Saturday, August 21, 2010

Mindshot: Braveheart

Father.

On this occasion it is the sound, rather than the image we shall discuss.
Robert the Bruce is a bad man.  We see his actions.  He is bad.  He has betrayed our grand protagonist, William Wallace.  Amongst the circles of The Divine Comedy's Inferno, the Bruce would be thrown to the lowest pit, where he would join Judas Iscariot and the other betrayers.  They are devoured, chomped on, bit by bit, forever, by the Prince of the Air, Satan himself.  This should be the Bruce's fate.


Robert the Bruce is a bad man.  He is bad, but he has such aspirations of being good.  He has seen this "saint" bleed on the battlefield for something so grand.  He has heard the stories of how this man, Wallace, how he fought through a trap to get the body of his secret bride, and give her remains a proper burial.  He has heard the myths, that Wallace is a giant among men, that his sword draws from a power not seen since the staff of Moses.  He has heard all these things, and more.


Robert the Bruce is a bad man.  He betrayed William Wallace on the battlefield.  He saw his face, as the two came to realize what cowardice the Bruce acted on.  Robert saw with his eyes, and felt with his hands the innocent bodies of his rightful people, slain on the rigged field of war.  He sat on horsetop next to his bitter enemy.  He took to arms with that man which he loathed.  He saw the pain in his hero's eyes.  He has seen much.

Robert the Bruce is a bad man.  But for some reason, the great knight William Wallace saw something in the sinner Bruce.  He saw some resonance.  William encouraged him by showing the Bruce what abilities Robert has within himself.  Just before the betrayal, he even pleaded with him.  Who was Robert, for such a man to humble himself to him?  Why does this giant of faith consider him at all?


Robert the Bruce is a bad man, yet I love him so.  His great betrayal has freed him.  He has no longer any delusions of his self-worth.  He knows he is a bad man.  He has already committed the worst of crimes.  There is a mighty power in this self-knowledge.  Wallace, despite the Bruce's wretched behavior, has shown him mercy.  Grace even.  Wallace has allowed for a way for Robert to repent.  Robert can be redeemed.  Free at last.  Free at last.

Then things go wrong.  Robert himself is betrayed.

He cries gutturally.  Father.

Can you remember?

It is horrifically unfair to compare the Lord, our God to Robert the Bruce's earthly father, but I need to do so to try and capture the sentiment.  Bear with me.


But when the Pharisees heard that Jesus had silenced the Sadducees, they gathered themselves together.  One of them, a lawyer, asked Him a question, testing Him,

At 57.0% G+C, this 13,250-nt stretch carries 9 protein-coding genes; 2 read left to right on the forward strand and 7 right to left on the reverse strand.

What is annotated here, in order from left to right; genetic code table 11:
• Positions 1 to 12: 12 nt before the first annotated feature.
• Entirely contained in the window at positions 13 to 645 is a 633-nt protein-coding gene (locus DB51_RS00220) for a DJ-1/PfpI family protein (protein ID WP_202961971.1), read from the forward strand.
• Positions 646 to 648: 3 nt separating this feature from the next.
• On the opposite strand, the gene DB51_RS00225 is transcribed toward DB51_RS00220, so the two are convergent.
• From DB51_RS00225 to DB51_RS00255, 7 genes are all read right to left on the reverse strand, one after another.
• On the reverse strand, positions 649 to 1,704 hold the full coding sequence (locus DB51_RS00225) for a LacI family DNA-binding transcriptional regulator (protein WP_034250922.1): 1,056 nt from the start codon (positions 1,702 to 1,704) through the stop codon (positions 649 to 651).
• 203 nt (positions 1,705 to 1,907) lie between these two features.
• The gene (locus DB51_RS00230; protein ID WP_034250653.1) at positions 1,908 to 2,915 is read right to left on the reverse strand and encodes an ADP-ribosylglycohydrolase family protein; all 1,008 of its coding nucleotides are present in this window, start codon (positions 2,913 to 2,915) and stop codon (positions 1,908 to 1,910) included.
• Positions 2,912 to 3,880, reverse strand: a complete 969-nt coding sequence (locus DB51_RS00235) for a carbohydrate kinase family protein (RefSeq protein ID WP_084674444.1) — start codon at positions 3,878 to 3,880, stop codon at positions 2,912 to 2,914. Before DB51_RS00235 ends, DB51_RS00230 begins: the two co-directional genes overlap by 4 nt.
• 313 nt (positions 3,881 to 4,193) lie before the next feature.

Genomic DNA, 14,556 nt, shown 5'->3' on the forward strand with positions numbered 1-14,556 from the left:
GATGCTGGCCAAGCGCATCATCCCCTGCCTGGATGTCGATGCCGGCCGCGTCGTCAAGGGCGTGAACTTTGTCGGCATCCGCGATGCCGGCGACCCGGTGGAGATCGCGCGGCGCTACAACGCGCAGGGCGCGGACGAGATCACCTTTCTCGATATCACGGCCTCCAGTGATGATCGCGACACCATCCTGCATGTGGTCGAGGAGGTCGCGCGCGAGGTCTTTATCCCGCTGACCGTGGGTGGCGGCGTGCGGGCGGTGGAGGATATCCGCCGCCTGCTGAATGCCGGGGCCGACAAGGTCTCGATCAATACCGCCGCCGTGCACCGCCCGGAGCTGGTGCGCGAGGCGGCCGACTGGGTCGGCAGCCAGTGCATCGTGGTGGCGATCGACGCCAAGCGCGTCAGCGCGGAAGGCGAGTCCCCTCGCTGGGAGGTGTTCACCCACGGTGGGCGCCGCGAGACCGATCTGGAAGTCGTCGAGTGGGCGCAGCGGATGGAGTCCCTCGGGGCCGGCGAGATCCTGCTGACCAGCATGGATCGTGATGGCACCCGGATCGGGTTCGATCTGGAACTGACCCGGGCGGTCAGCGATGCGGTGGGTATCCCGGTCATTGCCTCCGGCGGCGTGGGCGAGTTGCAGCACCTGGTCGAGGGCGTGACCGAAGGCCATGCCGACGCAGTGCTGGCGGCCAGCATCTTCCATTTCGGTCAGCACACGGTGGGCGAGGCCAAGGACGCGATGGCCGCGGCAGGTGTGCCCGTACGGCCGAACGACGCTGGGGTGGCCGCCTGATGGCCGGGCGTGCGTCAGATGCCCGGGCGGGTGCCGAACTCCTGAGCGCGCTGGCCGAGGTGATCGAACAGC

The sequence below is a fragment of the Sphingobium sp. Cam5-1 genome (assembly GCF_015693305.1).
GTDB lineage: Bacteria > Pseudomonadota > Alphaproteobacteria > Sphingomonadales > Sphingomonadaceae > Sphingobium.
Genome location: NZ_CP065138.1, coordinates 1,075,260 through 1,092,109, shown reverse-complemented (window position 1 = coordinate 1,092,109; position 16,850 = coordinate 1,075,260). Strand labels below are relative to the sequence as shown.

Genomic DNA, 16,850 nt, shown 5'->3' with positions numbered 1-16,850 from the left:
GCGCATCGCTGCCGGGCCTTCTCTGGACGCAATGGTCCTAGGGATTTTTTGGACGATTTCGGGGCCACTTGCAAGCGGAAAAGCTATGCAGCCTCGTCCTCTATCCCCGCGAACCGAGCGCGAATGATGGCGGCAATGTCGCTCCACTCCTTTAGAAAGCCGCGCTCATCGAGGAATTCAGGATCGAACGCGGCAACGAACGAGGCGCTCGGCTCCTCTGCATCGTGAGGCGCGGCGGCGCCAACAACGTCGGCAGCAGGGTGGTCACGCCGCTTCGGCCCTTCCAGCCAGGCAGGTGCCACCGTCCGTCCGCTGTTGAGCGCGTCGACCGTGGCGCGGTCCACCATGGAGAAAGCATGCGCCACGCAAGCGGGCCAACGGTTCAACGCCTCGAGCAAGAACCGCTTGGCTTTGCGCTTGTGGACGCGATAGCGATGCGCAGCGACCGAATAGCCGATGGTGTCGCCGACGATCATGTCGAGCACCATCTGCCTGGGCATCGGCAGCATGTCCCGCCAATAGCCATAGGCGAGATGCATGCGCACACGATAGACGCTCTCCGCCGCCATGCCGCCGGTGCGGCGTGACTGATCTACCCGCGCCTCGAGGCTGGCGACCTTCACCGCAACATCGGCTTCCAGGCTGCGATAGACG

"Teacher, which is the great commandment in the Law?" 
           And He said to him, 
"'You shall love the Lord your God with all your heart, and with all your soul, and with all your mind.' This is the great and foremost commandment.  The second is like it, 'You shall love your neighbor as yourself.'  On these two commandments depend the whole Law and the Prophets."*

Jesus has told us what to do to live like him.  But then there's the how.  'How do I love?'  And, 'what is the loving thing to do in every situation?'  Then comes perhaps the more potent, selfish question, 'how am I to be loved in return?'


These exasperations are in the Bruce's voice.  His Father has also become his Judge.  Granted, in his case, his father is both a flawed father and an unjust judge, but still, the voice of the Bruce could be the voice of Job.

God has promised us an eternal dwelling with Him.  He has given us grace.  He has shown His mercy.  Despite these truths, events occur.  These events lay us siege to great doubts.  Then we shout.  We scream at our Father.

Because God will be silent in our lives, we grow impatient.  We devise these ideas that He must be unjust; He must be against us; His grace is not sufficient.  And so we shout.  Father.

I cry out to You for help, but You do not answer me;
I stand up, and You turn Your attention against me.
You have become cruel to me;
With the might of Your hand You persecute me...
I am seething within and cannot relaz;
Days of affliction confront me.
I go about mourning without comfort;
I stand up in the assembly and cry out for help.
I have become a brother to jackals
And a companion of ostriches.
My skin turns black on me,
And my bones burn with fever.
Therefore my harp is turned to mourning,
And my flute to the sound of those who weep."**

The issue for Job and Robert is, I think, love moreso than justice.  For Job, if God is loving, why does he allow his righteous one to suffer such devastation.  For Robert, if his father loves him, why does he deny him the ability to be found forgiven?

God loves us.  This I know.  This is true.  Nevertheless, we are brought to places where we cannot comprehend how the loving Savior of our Souls allows for such pain.

Father. Robert's arc ends when he is reminded that his sanctity, his forgiveness, is not something that his earthly father can hold hostage.  Job's arc ends with God showing him the leviathan, to remind Job that He is in control, and that which God has promised, God will fulfill.  Let us sing with shouts to God our struggles with great vexation, so that we too may be reminded of what is right and true.

*Matthew 22:34-40 NASB
**Job 30:20-22, 27-31 NASB

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